Mrs Lamey said –

I really valued the opportunity to take time to reflect in more depth on my teaching. The Leading Teaching Course connected the theory of teaching and learning and related it to our everyday practice. It was encouraging to see the overlap between The Holt Pedagogy and what we were studying in the NPQ. We also looked in detail about the theory and reality of leading change within the classroom and across a school, the need to root this sound research and the time it can take to implement change.

Mr Adams (who completed his NPQH) said –

Undertaking the NPQH provided me with valuable opportunities to engage with educational research and to network with colleagues with different levels of experience in various settings. I was able to reflect on the areas of responsibility that I oversee at The Holt, and to remind myself what it is like to follow a course of academic study.

In addition to formal qualifications there are numerous other opportunities available to continue to develop within the profession.

Mrs Whitehouse said –

 I fully believe that there is always room for improvement, and I have always enjoyed being a part of multiple working parties, of which there are different ones every year in line with the school improvement processes. In addition to this I am part of the teaching and learning team where we can focus on evidence informed practice and use educational research to inform our practice, which we then deliver during inset days to other staff.  I completed an SLT pathway which enabled me to lead working parties, be a part of policy decisions and attend meetings I would not normally attend. I am currently completing a diploma in Global Leadership through Wellington College, through which I have attended courses on coaching, leadership and having tough conversations and have completed my own research as part of an assignment on how to allow people within your team to flourish and develop. I am looking forward to the next stages in this qualification, furthering my knowledge of coaching and completing another assignment.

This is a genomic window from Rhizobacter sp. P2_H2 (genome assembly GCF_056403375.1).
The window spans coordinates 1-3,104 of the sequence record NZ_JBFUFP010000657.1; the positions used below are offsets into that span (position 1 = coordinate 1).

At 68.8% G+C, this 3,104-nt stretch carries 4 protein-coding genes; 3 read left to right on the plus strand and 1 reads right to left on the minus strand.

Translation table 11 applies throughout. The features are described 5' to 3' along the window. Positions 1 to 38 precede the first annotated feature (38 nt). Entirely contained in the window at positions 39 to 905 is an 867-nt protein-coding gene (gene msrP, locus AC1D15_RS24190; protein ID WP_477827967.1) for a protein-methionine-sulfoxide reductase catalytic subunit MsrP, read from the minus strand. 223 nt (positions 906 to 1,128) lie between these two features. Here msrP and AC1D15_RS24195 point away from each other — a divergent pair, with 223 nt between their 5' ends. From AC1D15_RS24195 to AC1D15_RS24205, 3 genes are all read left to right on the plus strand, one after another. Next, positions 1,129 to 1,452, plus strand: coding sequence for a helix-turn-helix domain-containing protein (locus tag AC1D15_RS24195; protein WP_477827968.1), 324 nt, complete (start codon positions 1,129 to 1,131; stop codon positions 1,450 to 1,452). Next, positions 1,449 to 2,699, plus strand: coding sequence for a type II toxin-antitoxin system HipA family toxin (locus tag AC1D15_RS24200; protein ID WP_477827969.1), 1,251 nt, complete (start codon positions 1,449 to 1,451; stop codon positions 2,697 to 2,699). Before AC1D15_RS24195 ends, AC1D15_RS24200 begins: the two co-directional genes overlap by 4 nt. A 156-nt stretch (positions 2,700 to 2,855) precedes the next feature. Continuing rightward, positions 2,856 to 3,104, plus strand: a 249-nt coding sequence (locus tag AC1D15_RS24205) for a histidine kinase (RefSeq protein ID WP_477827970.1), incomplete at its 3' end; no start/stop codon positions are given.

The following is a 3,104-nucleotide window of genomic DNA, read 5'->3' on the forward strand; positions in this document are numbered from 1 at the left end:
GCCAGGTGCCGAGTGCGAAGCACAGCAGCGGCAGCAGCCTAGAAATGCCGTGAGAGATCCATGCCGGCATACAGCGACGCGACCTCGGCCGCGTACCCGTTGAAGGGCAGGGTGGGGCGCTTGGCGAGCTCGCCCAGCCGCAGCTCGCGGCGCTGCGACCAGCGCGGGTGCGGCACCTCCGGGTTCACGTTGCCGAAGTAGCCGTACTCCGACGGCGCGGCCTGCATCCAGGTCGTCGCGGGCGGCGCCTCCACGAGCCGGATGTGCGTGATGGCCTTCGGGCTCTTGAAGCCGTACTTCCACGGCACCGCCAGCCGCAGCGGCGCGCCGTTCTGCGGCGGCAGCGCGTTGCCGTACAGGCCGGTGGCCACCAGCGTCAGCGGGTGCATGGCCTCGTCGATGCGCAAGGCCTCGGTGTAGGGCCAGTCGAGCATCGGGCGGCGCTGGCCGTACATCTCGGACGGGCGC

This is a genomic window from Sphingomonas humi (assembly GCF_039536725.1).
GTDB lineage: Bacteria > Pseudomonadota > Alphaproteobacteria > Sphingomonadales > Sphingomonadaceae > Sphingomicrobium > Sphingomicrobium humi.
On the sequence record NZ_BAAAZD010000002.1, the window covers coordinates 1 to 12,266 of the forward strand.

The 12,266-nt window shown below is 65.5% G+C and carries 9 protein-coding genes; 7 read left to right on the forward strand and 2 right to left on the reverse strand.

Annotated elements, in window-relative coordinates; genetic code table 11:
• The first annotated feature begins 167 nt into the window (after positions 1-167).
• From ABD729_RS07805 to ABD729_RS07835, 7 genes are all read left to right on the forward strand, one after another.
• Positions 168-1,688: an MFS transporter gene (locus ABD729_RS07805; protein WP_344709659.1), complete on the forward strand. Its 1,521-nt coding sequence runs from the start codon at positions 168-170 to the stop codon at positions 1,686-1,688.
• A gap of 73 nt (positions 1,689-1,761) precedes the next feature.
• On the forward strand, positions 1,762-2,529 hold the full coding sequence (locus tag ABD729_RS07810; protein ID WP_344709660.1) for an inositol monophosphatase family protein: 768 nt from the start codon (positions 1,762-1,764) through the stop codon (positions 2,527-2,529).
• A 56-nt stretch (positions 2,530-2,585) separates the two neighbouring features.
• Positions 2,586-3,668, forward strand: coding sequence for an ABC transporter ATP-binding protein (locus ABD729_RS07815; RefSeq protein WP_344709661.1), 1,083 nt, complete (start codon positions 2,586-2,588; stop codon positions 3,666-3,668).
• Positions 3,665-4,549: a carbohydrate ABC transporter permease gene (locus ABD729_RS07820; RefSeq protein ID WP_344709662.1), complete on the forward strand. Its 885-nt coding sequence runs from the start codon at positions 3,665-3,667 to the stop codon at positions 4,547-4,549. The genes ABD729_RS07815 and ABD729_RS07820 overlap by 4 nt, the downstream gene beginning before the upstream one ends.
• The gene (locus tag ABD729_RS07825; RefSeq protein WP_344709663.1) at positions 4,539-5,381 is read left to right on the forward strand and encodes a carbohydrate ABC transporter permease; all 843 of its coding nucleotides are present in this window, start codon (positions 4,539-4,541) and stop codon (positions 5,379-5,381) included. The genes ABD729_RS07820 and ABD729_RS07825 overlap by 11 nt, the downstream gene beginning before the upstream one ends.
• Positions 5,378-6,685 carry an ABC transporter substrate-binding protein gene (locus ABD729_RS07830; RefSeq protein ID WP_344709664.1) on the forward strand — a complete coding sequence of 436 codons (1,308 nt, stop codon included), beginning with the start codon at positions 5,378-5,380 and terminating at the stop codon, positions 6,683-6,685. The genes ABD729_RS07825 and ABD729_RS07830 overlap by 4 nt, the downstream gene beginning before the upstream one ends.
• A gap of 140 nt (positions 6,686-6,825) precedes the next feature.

Mr Mirams said –